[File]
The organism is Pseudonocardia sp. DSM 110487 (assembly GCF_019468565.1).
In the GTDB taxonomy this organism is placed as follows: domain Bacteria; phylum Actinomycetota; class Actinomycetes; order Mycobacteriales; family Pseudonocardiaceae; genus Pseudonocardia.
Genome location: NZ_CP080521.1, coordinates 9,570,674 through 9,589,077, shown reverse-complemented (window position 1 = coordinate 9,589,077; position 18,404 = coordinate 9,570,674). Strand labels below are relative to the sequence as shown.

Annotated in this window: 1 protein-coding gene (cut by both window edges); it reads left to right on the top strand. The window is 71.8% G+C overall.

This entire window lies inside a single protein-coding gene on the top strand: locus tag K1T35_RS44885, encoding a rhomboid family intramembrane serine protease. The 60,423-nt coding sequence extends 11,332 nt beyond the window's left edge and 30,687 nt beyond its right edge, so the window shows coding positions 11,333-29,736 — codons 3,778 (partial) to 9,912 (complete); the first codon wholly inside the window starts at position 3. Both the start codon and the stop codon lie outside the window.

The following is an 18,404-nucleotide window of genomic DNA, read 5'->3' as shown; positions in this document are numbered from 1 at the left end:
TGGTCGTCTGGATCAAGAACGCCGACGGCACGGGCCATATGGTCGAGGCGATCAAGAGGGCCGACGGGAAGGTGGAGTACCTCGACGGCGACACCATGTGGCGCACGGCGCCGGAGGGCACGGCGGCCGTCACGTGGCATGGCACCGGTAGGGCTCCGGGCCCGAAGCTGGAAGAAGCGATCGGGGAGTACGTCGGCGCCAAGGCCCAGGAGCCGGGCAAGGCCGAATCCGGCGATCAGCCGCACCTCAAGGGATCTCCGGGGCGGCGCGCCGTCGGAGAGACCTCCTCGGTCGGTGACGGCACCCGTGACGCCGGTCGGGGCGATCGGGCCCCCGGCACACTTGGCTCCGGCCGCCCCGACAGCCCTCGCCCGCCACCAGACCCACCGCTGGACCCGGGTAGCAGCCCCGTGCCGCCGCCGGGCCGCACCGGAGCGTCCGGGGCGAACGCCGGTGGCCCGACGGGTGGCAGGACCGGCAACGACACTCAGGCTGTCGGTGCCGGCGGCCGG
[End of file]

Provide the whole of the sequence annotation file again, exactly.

The organism is Pseudonocardia sp. DSM 110487 (assembly GCF_019468565.1).
In the GTDB taxonomy this organism is placed as follows: domain Bacteria; phylum Actinomycetota; class Actinomycetes; order Mycobacteriales; family Pseudonocardiaceae; genus Pseudonocardia.
Genome location: NZ_CP080521.1, coordinates 9,570,674 through 9,589,077, shown reverse-complemented (window position 1 = coordinate 9,589,077; position 18,404 = coordinate 9,570,674). Strand labels below are relative to the sequence as shown.

Annotated in this window: 1 protein-coding gene (cut by both window edges); it reads left to right on the top strand. The window is 71.8% G+C overall.

This entire window lies inside a single protein-coding gene on the top strand: locus tag K1T35_RS44885, encoding a rhomboid family intramembrane serine protease. The 60,423-nt coding sequence extends 11,332 nt beyond the window's left edge and 30,687 nt beyond its right edge, so the window shows coding positions 11,333-29,736 — codons 3,778 (partial) to 9,912 (complete); the first codon wholly inside the window starts at position 3. Both the start codon and the stop codon lie outside the window.

The following is an 18,404-nucleotide window of genomic DNA, read 5'->3' as shown; positions in this document are numbered from 1 at the left end:
TGGTCGTCTGGATCAAGAACGCCGACGGCACGGGCCATATGGTCGAGGCGATCAAGAGGGCCGACGGGAAGGTGGAGTACCTCGACGGCGACACCATGTGGCGCACGGCGCCGGAGGGCACGGCGGCCGTCACGTGGCATGGCACCGGTAGGGCTCCGGGCCCGAAGCTGGAAGAAGCGATCGGGGAGTACGTCGGCGCCAAGGCCCAGGAGCCGGGCAAGGCCGAATCCGGCGATCAGCCGCACCTCAAGGGATCTCCGGGGCGGCGCGCCGTCGGAGAGACCTCCTCGGTCGGTGACGGCACCCGTGACGCCGGTCGGGGCGATCGGGCCCCCGGCACACTTGGCTCCGGCCGCCCCGACAGCCCTCGCCCGCCACCAGACCCACCGCTGGACCCGGGTAGCAGCCCCGTGCCGCCGCCGGGCCGCACCGGAGCGTCCGGGGCGAACGCCGGTGGCCCGACGGGTGGCAGGACCGGCAACGACACTCAGGCTGTCGGTGCCGGCGGCCGG